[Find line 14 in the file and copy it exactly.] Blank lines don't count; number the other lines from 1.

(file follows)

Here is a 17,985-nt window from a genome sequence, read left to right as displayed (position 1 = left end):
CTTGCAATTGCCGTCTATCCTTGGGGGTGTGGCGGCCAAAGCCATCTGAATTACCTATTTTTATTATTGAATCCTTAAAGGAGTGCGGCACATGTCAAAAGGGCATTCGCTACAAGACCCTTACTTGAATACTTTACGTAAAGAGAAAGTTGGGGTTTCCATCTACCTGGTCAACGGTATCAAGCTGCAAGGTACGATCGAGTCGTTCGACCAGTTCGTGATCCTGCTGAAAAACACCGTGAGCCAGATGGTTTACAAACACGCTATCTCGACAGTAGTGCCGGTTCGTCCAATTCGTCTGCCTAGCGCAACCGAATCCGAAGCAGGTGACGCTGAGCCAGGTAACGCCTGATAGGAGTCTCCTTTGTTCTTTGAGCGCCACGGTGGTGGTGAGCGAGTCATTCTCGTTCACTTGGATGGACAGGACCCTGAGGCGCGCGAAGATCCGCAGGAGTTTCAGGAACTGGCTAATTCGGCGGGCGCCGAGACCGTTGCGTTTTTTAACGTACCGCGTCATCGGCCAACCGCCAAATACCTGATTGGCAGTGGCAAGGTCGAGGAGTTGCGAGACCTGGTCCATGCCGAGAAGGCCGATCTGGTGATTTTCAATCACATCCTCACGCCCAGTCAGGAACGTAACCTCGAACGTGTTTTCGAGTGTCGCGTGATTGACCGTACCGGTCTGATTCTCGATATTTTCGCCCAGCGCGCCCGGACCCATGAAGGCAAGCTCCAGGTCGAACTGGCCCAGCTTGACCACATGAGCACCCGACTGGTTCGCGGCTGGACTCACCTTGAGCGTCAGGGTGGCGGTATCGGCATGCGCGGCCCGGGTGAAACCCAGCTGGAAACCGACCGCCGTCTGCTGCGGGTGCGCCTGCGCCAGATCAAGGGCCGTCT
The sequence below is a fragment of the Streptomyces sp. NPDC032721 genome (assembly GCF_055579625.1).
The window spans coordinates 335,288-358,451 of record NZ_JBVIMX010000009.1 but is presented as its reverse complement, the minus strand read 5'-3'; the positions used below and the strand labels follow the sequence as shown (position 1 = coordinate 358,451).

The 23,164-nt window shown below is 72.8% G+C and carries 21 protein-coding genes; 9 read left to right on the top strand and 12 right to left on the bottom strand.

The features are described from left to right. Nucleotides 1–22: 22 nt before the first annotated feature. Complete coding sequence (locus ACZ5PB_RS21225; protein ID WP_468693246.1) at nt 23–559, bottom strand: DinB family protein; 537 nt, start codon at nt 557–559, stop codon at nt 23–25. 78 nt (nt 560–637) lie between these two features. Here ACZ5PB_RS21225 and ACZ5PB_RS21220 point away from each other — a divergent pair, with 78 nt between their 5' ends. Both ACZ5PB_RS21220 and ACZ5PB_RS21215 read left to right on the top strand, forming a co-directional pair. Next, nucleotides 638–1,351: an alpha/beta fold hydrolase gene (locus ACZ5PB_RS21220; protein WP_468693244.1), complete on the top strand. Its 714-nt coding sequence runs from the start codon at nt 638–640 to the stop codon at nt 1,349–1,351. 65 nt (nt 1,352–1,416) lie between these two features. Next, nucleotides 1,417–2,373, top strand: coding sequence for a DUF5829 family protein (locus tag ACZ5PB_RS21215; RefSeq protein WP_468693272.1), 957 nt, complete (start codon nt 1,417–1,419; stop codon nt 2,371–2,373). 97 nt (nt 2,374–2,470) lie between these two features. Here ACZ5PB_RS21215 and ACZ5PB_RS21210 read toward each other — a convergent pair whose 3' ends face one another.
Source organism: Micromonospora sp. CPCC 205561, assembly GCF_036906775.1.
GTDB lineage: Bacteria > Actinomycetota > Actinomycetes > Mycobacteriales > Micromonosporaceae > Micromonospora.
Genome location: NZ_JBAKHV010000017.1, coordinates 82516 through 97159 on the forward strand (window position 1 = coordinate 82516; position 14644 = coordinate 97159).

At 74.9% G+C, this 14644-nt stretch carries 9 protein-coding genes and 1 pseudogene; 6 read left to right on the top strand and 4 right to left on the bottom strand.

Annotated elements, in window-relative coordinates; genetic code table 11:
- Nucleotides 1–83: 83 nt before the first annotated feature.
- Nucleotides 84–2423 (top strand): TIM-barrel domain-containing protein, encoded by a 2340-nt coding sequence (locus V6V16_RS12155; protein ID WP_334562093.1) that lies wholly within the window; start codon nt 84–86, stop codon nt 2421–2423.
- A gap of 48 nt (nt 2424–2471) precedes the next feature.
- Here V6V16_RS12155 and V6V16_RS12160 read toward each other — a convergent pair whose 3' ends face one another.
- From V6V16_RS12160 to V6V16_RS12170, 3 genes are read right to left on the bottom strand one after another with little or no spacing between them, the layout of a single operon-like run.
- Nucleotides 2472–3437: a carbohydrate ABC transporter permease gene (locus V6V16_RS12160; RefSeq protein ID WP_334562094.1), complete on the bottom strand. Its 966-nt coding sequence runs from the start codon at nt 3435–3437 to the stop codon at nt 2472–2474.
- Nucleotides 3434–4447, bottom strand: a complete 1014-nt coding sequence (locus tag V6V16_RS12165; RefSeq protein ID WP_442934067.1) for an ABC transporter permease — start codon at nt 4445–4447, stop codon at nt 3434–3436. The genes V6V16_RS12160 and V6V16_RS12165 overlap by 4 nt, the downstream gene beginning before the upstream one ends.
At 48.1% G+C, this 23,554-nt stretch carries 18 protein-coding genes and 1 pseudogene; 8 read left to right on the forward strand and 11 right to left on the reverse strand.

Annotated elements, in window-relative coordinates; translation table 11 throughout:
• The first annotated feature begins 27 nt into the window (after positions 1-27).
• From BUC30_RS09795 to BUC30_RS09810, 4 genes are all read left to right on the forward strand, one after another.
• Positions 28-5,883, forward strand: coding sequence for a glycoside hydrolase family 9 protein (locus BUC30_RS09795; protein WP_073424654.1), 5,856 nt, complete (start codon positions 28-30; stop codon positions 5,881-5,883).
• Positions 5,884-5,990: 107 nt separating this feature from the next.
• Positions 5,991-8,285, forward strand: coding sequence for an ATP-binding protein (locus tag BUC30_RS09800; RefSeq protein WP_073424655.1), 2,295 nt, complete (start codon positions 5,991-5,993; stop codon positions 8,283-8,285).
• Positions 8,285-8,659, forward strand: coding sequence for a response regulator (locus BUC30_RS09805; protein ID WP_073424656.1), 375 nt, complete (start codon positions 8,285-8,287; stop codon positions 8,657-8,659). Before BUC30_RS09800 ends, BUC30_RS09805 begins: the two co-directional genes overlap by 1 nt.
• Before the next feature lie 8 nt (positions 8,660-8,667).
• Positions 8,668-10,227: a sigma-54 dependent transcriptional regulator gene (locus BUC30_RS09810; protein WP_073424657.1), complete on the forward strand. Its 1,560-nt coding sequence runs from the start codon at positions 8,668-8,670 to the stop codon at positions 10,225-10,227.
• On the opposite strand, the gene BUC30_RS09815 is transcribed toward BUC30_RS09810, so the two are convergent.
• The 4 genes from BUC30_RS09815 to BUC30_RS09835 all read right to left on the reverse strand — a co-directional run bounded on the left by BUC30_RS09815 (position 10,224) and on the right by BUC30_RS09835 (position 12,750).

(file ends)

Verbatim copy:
- A gap of 48 nt (nt 2424–2471) precedes the next feature.